If you can't tell, I can't stand Brinker when he gets on others for things he himself is afraid to do.

February 27, 2010 9:16 PM

Blogger jeffchristie said...

After Brinker did his electronic lynching of Hank Paulsen he speculated as to whether Dick Cheney did the same thing with his holdings in Halliburton. You know Bob rather than making bizarre claims and engaging in demagoguery you might do a little research first to find the facts. It only took me a few minutes to find out how Cheney disposed of his interests in Halliburton. You were partially right. He did do it without incurring a tax liability.

"The "Gift Trust Agreement" the Cheney's signed two days before he took office turns over power of attorney to a trust administrator to sell the options at some future time and to give the after-tax profits to three charities. The agreement specifies that 40% will go to the University of Wyoming (Cheney's home state), 40% will go to George Washington University's medical faculty to be used for tax-exempt charitable purposes, and 20% will go to Capital Partners for Education, a charity that provides financial aid for low-income students in Washington, DC to attend private and religious schools.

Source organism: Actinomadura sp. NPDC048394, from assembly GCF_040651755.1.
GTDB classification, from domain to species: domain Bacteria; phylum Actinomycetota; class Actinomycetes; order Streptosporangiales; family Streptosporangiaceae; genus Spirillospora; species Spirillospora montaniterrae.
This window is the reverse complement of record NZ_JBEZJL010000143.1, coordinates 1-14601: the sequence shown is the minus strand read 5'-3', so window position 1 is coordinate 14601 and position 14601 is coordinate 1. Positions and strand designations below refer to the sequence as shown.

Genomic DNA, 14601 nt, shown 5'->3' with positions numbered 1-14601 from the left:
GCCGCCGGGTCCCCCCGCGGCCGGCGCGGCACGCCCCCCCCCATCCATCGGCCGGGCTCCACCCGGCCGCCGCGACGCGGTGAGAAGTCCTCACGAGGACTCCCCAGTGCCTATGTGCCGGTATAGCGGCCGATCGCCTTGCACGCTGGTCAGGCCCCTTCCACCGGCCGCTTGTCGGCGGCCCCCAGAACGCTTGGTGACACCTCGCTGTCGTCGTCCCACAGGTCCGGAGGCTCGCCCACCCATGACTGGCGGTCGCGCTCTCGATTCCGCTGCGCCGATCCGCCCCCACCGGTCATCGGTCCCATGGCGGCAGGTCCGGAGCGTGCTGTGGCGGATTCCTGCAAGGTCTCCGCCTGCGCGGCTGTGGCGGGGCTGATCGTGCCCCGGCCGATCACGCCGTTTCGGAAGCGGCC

The agreement states that it is "irrevocable and may not be terminated, waived or amended," so the Cheney's can't take back their options later.

The options owned by the Cheney's have been valued at nearly $8 million, his attorney says. Such valuations are rough estimates only -- the actual value will depend on what happens to stock prices in the future, which of course can't be known beforehand. But it is clear that giving up rights to the future profits constitutes a significant financial sacrifice, and a sizable donation to the chosen charities."

February 28, 2010 4:43 PM

Blogger jeffchristie said...

Hi Bob thanks for taking my call. You have ask callers how they feel about Mr.Paulsen being able to sell his stock without having to pay any federal income tax. Well are you sitting down Bob? I DON'T HAVE ANY PROBLEM WITH IT. He does not AVOID paying taxes he merely deferrers his tax liability.

By accepting the Treasury post, Paulson is poised to take advantage of a tax loophole that allows government officials to defer capital gains taxes on assets they have to sell to avoid a conflict of interest, as long as the proceeds are reinvested in government securities or a broad array of mutual funds approved by the government within 60 days.

Technically, the tax kicks in once these replacement assets are sold, using the purchase price of the original assets as the cost basis, says Tom Ochsenschlager of the American Institute of Certified Public Accountants.

February 28, 2010 5:09 PM

Anonymous Anonymous said...


jeffchristie, that whoosing sound we're hearing is all the wind going out of BB's sails on this Paulson-stock thing. So BB was so mad that Paulson didn't come on the show, he jumped on this tax issue without doing his homework.

Thank you for posting this.

February 28, 2010 5:40 PM

[Honey EC: Jeffchristie and Kirk wrote much more on this subject at this LINK]